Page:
FCA blasts the banks over their slow pace of reform
The City watchdog has told banks to sharpen up their efforts to learn lessons from scandals such as foreign exchange and Libor rate rigging that have already cost them billions of pounds in fines.
Progress so far was disappointing and improvements "had been uneven across the industry and often lacked the urgency required given the severity of recent failings", the Financial Conduct Authority (FCA) said.
But it said that "some progress had been made on improving oversight and controls and benchmarks" following the scandals involving the benchmark rates in Libor - the interbank lending rate - as well as in foreign exchange and gold markets.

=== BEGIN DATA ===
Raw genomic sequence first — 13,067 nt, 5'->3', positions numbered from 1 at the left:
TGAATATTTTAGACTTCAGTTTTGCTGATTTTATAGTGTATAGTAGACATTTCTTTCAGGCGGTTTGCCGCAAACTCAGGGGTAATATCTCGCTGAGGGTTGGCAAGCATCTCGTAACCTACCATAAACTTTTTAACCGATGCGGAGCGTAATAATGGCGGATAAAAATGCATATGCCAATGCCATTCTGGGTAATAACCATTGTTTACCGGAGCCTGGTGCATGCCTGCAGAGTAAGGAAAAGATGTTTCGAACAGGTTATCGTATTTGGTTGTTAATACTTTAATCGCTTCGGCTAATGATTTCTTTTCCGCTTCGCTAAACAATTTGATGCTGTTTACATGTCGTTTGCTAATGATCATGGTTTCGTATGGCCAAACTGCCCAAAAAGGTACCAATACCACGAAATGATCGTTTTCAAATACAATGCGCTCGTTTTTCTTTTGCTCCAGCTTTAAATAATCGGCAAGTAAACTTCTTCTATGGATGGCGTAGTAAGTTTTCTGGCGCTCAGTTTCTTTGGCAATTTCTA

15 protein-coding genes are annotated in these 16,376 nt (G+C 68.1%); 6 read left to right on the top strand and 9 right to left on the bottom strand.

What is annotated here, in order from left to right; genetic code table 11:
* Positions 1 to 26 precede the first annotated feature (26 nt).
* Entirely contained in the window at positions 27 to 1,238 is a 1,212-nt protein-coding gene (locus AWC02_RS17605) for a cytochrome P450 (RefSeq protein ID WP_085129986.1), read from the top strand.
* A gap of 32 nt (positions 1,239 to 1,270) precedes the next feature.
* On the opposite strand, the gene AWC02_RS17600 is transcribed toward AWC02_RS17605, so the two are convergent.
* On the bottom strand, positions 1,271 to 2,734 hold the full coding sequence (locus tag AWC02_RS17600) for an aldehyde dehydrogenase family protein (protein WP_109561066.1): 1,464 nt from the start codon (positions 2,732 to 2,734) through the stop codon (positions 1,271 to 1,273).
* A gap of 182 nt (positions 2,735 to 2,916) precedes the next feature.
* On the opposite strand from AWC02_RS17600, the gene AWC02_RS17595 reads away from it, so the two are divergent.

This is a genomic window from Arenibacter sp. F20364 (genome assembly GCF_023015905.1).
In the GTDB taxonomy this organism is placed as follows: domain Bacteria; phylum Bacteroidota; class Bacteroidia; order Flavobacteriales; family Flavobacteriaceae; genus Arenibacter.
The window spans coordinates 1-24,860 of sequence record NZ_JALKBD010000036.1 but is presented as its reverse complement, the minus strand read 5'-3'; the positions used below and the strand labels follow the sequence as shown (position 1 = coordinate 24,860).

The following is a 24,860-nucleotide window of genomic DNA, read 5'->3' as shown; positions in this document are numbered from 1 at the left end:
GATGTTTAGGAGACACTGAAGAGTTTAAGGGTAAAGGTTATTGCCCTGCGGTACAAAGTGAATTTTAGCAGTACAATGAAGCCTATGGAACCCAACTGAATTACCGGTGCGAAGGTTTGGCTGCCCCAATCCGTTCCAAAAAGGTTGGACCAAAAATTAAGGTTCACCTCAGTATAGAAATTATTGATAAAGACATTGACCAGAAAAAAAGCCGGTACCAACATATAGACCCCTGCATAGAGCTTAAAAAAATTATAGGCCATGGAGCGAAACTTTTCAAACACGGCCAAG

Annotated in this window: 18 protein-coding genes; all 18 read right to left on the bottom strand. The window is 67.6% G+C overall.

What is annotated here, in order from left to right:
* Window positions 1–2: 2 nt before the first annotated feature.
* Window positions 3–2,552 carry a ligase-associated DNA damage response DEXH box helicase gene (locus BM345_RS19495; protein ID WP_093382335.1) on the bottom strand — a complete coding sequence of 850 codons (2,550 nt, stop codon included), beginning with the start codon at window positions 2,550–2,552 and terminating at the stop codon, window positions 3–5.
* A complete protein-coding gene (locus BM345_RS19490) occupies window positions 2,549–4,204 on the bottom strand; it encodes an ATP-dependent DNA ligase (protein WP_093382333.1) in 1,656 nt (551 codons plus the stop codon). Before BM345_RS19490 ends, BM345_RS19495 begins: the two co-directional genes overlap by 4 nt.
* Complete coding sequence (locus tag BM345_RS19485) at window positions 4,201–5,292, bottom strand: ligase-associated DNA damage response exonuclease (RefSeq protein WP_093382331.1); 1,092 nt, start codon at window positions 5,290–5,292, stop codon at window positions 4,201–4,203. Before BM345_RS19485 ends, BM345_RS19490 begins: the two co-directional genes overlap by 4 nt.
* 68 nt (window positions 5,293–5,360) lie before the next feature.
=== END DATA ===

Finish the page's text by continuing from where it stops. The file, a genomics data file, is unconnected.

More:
It said it was writing to lenders to provide feedback and would be following up on the work as part of its regular supervision of firms.
Tracey McDermott, director of supervision for investment, wholesale and specialists at the watchdog, said: "We have seen widespread historic misconduct in relation to benchmarks.
"It is now critical that firms act to restore trust and confidence in the system. Firms should have in place systems to manage the risks posed by benchmark activities."